The launch of a children’s social health monitor to track the economic well-being of New Zealand children and their families is one of several newsworthy items on the agenda at the Paediatric Society`s annual conference in Hamilton this week. There are concerns from doctors, child welfare organisations and academics at the potential for rising child health problems and poverty after the current economic downturn.
New Zealand Child and Youth Epidemiology Service director Dr Elizabeth Craig, a public health physician in Dunedin, said it was expected a range of health conditions among children would deteriorate after the recession. Tracking them would be critical to quickly alert relevant authorities, she said.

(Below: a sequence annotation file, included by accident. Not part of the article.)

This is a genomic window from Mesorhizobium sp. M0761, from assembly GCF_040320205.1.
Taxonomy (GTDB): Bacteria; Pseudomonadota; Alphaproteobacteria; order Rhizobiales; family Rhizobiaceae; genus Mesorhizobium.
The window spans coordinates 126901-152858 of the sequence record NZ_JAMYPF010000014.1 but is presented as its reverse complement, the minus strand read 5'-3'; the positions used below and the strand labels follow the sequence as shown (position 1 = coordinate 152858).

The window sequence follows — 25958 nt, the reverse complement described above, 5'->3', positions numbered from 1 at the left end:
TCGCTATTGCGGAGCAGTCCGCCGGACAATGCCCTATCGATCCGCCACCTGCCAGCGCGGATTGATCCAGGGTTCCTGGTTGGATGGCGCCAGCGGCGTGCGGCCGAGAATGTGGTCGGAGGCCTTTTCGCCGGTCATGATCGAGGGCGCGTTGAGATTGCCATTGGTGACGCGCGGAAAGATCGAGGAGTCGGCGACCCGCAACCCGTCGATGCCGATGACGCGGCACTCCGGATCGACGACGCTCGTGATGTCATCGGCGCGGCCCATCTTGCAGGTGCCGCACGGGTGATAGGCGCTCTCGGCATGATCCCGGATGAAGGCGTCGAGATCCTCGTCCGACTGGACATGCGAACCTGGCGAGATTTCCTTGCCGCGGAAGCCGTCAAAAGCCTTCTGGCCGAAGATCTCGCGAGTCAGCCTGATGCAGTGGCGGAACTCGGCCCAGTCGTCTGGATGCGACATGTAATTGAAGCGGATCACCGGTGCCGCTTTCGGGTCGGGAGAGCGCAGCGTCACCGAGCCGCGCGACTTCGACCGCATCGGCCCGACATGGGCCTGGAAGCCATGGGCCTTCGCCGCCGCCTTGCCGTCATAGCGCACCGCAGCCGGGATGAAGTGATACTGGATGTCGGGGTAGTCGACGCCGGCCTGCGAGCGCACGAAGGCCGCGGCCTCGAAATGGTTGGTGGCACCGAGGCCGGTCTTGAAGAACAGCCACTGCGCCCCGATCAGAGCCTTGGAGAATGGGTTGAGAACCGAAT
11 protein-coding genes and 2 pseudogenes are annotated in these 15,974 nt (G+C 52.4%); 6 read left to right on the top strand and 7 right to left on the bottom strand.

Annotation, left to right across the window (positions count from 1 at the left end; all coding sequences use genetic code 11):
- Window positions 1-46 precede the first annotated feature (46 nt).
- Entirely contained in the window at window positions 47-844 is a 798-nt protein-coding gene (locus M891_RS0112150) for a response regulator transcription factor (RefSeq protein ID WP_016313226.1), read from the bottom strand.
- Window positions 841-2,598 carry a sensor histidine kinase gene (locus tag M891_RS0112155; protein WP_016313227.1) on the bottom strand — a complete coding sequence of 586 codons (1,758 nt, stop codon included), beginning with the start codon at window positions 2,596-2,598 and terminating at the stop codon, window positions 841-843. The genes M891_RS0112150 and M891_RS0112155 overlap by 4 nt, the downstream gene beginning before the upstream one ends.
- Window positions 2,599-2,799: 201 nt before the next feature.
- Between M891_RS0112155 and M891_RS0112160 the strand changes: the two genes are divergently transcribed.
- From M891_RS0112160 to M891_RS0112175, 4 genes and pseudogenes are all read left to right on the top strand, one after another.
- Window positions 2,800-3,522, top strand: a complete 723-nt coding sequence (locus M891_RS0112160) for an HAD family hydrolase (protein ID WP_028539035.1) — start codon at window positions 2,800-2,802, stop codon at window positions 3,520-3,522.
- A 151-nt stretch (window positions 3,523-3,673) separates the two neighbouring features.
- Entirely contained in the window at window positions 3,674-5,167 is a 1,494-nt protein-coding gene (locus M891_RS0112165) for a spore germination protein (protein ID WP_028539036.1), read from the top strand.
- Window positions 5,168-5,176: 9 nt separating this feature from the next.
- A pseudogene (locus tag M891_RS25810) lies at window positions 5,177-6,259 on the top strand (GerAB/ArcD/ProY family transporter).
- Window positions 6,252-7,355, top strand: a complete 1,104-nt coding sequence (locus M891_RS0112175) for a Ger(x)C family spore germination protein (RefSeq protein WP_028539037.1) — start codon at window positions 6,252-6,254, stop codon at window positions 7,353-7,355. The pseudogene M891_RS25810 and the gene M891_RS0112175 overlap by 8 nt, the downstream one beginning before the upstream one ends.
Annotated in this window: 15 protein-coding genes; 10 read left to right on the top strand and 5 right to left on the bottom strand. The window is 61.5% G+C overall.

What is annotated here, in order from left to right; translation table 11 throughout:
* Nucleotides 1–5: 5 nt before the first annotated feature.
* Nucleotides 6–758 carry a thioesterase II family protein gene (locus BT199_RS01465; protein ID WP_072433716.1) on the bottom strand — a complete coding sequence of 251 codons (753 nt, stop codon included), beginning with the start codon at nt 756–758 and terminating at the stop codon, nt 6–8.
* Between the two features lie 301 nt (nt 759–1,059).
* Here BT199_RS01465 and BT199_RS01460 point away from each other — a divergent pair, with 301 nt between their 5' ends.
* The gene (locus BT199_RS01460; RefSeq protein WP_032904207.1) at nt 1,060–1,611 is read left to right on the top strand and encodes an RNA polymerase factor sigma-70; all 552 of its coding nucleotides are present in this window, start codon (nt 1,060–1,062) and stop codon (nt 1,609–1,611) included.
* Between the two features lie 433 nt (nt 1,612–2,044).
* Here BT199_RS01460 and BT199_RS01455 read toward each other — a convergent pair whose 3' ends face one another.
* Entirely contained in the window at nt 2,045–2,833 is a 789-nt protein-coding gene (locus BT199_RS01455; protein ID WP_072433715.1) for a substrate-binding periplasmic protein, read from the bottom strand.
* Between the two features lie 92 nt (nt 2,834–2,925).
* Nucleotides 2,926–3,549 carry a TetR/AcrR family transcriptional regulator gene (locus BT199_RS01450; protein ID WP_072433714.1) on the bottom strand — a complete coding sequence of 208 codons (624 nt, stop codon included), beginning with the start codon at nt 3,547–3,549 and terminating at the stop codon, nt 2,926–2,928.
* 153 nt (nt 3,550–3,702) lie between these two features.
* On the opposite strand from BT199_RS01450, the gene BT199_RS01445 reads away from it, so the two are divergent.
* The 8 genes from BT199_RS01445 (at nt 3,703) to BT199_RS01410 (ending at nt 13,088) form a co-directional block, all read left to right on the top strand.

The conference theme is “Starving in the age of recession: the ecology of child health”.
It will be held at the WEL Energy Academy of Performing Arts at Waikato University. Dr Craig’s keynote speech on New Zealand Past, New Zealand Present, New Zealand Yet to Come: Child and Youth Health in New Zealand, opens the conference on Wednesday at 9am.
She will be followed by a presentation on successful child and youth health initiatives, from an international perspective.
Sessions include a discussion on Project Energize, a $1.834 million annual project funded by Waikato District Health Board and run by Sport Waikato, to improve children’s physical activity and nutrition to improve their overall health.
Waikato District Health Board